The Honorable Temple Luttrell on other issues. . .

Temple Luttrell on the government misapplying appropriated funds

from George the Third and Charles Fox: The Concluding Part of The American Revolution
 By Sir George Otto Trevelyan,M1 

On the thirteenth of February 1778, in a debate on the Naval Estimates, Mr. Temple Luttrell, a private member of industry and capacity, laid stress upon the enormous sums which had been granted for constructing vessels that never were constructed, and for refitting vessels that were never refitted. He instanced the case of four ships of the line, for the repair of which, in the course of the last four years, Parliament had voted close upon a hundred and 
twenty thousand pounds; an amount of money which, according to his calculations, would have more than 
sufficed to build them anew from the keel upwards. They should, (he said,) have been ready for sea long 
before the difficulty with France had reached an acute stage; whereas they were still lying, untouched and in
a rotten condition, in the inmost recesses of Portsmouth harbour. Lord Mulgrave, who answered on behalf of 
the Government, was driven to admit that not one single shilling had been laid out on the repair of those four 
vessels, because the money had been applied to other naval objects. 



Some gentlemen may, indeed, object to the slave trade as inhuman and impious; let us consider that
if our colonies are to be maintained and cultivated, which can only be done by African Negroes, it is
surely better to supply ourselves with those labourers in British bottoms (ships), than purchase them through the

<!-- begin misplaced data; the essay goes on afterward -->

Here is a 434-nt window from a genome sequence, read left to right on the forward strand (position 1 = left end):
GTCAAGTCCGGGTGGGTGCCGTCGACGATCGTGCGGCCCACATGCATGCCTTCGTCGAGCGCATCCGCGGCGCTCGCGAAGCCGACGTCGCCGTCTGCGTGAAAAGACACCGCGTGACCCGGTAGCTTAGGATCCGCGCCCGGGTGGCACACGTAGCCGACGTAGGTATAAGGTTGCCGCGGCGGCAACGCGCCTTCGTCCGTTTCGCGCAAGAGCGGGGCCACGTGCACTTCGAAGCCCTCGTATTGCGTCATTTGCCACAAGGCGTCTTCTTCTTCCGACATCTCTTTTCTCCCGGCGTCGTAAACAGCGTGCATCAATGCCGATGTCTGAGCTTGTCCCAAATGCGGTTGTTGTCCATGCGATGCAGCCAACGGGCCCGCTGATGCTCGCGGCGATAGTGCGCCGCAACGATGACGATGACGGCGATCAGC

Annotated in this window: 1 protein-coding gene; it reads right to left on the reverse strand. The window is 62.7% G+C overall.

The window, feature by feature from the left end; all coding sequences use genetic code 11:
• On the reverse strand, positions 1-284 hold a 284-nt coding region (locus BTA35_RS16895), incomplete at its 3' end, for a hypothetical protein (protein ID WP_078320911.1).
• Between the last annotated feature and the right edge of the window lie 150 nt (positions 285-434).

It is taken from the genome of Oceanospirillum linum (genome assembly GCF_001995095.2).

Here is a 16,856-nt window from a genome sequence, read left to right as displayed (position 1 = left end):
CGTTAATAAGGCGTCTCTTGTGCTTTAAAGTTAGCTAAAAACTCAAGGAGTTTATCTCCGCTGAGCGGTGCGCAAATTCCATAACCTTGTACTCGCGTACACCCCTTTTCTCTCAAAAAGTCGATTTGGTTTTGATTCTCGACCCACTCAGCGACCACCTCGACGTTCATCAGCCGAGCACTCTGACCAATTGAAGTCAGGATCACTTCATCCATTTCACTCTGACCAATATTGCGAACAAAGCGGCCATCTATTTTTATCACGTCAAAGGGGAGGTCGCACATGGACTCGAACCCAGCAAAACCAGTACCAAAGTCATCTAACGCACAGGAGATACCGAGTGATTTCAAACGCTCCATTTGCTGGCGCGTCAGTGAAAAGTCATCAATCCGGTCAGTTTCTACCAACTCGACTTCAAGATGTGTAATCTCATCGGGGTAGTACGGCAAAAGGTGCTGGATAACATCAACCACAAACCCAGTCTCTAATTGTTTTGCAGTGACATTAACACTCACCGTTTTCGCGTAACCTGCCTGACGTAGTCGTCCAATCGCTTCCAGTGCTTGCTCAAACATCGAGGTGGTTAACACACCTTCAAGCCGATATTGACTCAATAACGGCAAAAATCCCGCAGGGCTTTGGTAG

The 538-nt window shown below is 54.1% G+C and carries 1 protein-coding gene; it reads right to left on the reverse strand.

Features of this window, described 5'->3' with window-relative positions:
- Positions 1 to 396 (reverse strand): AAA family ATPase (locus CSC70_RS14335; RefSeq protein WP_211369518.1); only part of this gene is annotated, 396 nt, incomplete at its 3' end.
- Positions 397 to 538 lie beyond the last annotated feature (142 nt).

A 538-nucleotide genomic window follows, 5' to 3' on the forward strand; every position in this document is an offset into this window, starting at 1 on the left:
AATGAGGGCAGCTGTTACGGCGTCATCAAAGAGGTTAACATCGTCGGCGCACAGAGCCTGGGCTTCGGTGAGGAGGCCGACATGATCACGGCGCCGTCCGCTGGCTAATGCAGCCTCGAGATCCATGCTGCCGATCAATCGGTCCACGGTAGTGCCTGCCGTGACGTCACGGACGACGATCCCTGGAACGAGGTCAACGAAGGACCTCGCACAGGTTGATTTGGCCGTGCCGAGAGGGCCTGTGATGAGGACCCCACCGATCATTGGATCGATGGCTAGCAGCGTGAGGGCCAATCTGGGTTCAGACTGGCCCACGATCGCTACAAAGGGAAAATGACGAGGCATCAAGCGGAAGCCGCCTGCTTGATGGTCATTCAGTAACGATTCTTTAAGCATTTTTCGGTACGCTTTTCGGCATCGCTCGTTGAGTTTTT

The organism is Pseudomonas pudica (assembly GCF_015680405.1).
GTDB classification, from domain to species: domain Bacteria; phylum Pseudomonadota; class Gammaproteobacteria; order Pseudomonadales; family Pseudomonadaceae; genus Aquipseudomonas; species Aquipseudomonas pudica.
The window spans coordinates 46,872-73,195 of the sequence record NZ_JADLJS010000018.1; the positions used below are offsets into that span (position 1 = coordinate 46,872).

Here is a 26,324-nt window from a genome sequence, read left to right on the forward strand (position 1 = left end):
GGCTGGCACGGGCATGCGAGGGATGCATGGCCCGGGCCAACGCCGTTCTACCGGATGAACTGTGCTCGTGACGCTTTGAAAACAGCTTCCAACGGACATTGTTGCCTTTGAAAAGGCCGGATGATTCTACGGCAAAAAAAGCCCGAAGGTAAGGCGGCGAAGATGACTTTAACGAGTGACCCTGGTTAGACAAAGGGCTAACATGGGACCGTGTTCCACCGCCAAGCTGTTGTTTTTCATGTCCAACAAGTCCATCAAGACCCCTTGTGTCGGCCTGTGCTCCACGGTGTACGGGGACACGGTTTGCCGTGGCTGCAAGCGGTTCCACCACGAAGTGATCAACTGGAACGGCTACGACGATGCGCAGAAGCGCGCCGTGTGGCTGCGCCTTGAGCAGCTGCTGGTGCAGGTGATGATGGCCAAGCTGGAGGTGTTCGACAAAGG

medium of French, Dutch or Danish factors.
--Temple Luttrell, 
speech in House of Commons [23 May 1777]
in M.J. Cohan and John Major {eds.} 
_History in Quotations_ [2004] p. 396 


Re:  Temple Luttrell - Reformer

from John Wilkes: A Friend to Liberty  By Peter David Garner Thomas,M1   pp 181-182

. . .John Wilkes seconded a motion by "maverick opposition MP Temple Luttrell on 30 April 1777 for the official admission of strangers to the House, on the ground that the people had the right to know what their delegates were saying on their behalf.  For strangers, even reporters, were still admitted only on sufferance, liable to eviction at the whim of a single MP.  Wilkes warmly endorsed Luttrell's argument, declaring that the voters were the very erectors of their authority.  Lord North opposed the motion. . . .  It was defeated. . . . "


The Honorable Temple Luttrell - who apparently had an aversion to paying taxes

Luttrell's Tower  Eaglehurst, Southamption, Hampshire 

This exceptionally fine Georgian folly, possibly the only surviving work of Thomas Sandby, first Professor of Architecture at the Royal Academy, stands on the Solent looking towards Cowes. It was built for Temple Luttrell, a member of Parliament (but reputedly a smuggler) and there is still a 'smugglers tunnel' that runs from the property to the beach.

Guglielmo Marconi, the inventor whose work made the development of radio possible, took up residence here just over 100 years ago. 

Click on the links below to see photographs of Luttrell's Tower